When I put my book, Blooming, together I had stories which almost made it in. This is one of those.
We first realized we had a mouse in our house when a guest nonchalantly pointed it out to us,
"You know you have a mouse, eh."
"No!" I squeaked in mild panic.
"He was right on your basement steps. He showed me to my room."
The mouse, a small furry scampering creature and prototype of thousands of loveable characters in children's storybooks, has capabilities beyond all proportions to frighten me, a full-grown, middle-aged women. It's not logical.
What can a little mouse do to a grown woman? I mean besides chew at my garbage, eat holes in my bag of flour, and leave little black droppings among my pots and pans. I'll tell you what it can do. It can make me scream, jump up on the furniture and yell for Marty.
Marty decided we would trap this particular mouse. Before retiring the evening after our observant overnight guest left, Marty set two mousetraps...one with cheese, one with peanut butter. In the morning both traps were still set. The cheese was untouched, but the peanut butter had disappeared.
A smart little mouse, with definite tastes, we decided.
Marty tried again...three times. Each time the peanut butter was gone, the cheese went untouched and the traps were still loaded.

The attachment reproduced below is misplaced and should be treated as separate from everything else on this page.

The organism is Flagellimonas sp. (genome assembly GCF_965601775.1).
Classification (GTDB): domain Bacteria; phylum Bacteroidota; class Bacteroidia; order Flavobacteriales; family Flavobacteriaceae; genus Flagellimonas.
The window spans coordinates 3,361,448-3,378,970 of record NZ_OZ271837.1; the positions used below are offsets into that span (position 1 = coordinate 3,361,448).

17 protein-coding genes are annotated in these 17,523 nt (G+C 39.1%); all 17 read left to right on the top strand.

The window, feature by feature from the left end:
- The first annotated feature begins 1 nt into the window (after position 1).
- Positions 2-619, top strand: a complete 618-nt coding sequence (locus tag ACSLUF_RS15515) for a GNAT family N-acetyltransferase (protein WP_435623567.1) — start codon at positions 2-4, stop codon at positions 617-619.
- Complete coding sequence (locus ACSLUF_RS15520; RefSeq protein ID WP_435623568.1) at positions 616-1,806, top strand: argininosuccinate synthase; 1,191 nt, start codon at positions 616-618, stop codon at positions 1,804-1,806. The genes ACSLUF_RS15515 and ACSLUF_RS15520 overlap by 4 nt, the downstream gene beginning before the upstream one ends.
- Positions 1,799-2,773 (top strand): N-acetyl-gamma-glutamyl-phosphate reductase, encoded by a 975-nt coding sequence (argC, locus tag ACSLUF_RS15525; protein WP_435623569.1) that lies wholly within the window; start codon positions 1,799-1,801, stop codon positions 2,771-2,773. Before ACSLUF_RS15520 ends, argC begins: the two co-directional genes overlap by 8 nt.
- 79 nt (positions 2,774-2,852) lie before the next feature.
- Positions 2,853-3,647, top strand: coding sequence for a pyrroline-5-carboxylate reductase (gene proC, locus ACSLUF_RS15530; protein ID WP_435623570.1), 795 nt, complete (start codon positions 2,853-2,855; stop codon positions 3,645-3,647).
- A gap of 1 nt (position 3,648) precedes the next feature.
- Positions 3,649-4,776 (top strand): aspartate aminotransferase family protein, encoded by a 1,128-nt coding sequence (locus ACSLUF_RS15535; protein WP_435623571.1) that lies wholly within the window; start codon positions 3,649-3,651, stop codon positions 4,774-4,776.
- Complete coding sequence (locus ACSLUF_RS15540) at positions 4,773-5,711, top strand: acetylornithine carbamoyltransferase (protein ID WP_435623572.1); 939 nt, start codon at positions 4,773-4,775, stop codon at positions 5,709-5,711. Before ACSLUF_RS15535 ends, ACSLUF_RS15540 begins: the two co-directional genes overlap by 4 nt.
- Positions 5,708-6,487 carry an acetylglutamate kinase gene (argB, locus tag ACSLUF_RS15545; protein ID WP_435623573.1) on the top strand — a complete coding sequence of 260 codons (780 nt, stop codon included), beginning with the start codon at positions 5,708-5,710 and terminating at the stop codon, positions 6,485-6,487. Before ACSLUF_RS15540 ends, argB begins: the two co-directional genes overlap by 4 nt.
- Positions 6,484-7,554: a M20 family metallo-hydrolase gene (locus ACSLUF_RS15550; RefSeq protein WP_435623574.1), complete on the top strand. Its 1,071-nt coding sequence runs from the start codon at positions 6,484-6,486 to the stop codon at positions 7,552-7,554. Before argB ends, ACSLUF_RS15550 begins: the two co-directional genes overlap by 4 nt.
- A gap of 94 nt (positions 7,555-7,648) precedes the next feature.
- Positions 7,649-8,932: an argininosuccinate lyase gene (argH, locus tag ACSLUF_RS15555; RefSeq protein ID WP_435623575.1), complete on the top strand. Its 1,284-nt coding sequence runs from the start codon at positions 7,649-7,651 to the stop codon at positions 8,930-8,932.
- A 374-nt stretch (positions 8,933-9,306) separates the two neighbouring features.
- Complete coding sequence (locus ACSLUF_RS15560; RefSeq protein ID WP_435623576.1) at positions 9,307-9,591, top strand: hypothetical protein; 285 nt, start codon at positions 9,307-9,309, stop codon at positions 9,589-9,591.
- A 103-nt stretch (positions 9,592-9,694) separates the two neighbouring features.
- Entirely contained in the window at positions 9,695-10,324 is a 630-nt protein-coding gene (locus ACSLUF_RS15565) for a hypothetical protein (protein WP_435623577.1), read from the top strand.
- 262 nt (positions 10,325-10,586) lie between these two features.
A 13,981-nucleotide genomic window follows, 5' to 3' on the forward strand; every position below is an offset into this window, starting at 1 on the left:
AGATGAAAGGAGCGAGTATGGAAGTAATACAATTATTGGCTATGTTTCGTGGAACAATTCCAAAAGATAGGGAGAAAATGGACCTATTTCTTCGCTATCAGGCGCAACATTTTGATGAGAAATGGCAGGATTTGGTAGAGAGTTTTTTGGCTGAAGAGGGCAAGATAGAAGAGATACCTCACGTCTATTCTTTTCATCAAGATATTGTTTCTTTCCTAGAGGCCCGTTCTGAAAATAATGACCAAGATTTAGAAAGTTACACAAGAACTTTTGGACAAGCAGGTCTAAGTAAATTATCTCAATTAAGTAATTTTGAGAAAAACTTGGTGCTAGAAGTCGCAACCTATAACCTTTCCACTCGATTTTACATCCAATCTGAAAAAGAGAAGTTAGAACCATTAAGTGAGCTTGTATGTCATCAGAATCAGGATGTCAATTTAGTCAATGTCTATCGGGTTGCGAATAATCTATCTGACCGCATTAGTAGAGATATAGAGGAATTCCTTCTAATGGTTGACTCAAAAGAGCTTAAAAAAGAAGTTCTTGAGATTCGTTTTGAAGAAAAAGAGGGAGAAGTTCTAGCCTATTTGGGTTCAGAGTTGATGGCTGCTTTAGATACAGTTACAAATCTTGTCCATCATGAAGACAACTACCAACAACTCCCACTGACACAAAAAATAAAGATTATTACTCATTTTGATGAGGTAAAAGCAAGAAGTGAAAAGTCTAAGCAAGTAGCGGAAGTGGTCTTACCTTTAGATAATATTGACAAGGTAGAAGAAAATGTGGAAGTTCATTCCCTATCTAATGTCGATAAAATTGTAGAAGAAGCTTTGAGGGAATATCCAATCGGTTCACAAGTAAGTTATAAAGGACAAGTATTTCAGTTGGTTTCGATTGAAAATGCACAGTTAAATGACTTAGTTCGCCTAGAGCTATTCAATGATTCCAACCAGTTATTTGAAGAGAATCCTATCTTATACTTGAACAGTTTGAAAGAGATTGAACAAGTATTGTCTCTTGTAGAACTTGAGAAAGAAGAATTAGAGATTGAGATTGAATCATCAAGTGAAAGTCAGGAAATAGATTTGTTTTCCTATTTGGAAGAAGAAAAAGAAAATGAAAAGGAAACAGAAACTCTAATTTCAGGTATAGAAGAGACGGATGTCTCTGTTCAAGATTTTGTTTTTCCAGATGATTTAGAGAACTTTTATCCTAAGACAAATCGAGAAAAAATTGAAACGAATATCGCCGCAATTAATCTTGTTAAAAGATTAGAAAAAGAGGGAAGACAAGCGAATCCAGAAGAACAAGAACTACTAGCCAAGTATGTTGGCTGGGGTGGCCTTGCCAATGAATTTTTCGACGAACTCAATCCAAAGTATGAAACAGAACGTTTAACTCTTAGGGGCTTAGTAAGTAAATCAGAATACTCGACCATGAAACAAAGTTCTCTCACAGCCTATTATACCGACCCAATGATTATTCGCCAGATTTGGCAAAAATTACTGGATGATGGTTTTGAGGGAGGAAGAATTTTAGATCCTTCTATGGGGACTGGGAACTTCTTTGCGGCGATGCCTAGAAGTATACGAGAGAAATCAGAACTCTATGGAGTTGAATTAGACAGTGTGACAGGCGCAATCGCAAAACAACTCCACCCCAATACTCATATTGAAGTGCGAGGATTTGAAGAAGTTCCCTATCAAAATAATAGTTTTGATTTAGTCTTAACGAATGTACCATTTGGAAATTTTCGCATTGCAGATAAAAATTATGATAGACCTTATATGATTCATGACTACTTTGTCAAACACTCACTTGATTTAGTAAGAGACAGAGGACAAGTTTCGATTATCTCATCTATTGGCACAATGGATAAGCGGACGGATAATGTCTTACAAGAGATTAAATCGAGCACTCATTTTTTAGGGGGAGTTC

Rat poison, we decided.
We set out a plastic margarine tub filled with rat poison. I printed RAT POISON on it. Marty heaped the white granules into a small mountain. If a mouse visited the poison we would know. Night after night we set out the poison. Night after night it went undisturbed.
"Maybe the mouse can read," I wondered.
"But, it says rat poison," comforted Marty.
Then one evening as I was quietly lounging in the living room, engrossed in a Catherine Cookson novel, I was startled into reality by Marty whacking about in the kitchen with a yardstick.
"What's going on?" I came rushing to the kitchen.
"He was under the fridge. Now, he's under the stove," yelled Marty. "You stand in the doorway to the dining room and make sure he doesn't get through," he grinned.
I screamed and climbed up on the dining room table. After several minutes, all was quiet. I cautiously peered into the kitchen. Marty had the stove pulled away from the wall and was staring at a jagged two-centimetre hole in the wall where the baseboard ended at the corner.
Several minutes later he had the hole boarded and nailed over. He returned the stove to its position, after retrieving a spatula, a toothbrush and a candy thermometer. Now how did that stuff get back there?
That's when we set a few grains of poison, unmarked on a plastic lid under the stove.
That Saturday when we returned from an afternoon outing, the lid was protruding from beneath the stove. Marty checked. It was empty. We refilled it.
Sunday morning it was empty again.
Now we were laughing.
That same evening Marty stuck a plastic pail under my nose. "Look what I found," he exclaimed. I glanced at the bucket.
"What?" I questioned impatiently.
I peeked into the bucket and screamed.
There was a little dead mouse curled up on its back. Even when they are dead, they frighten me.
"Go away...and don't put it in the kitchen garbage," I warned.
The next morning the poison had been nibbled and there were fresh droppings in my cupboards as well as a peculiar musty odour in our basement, like something died down there. I wondered how many mice we had–living and dead.
That evening I happened to read a newspaper article about roof rats terrorizing posh neighbourhoods somewhere down south. It made me feel less harassed.
Go to Pruned story #2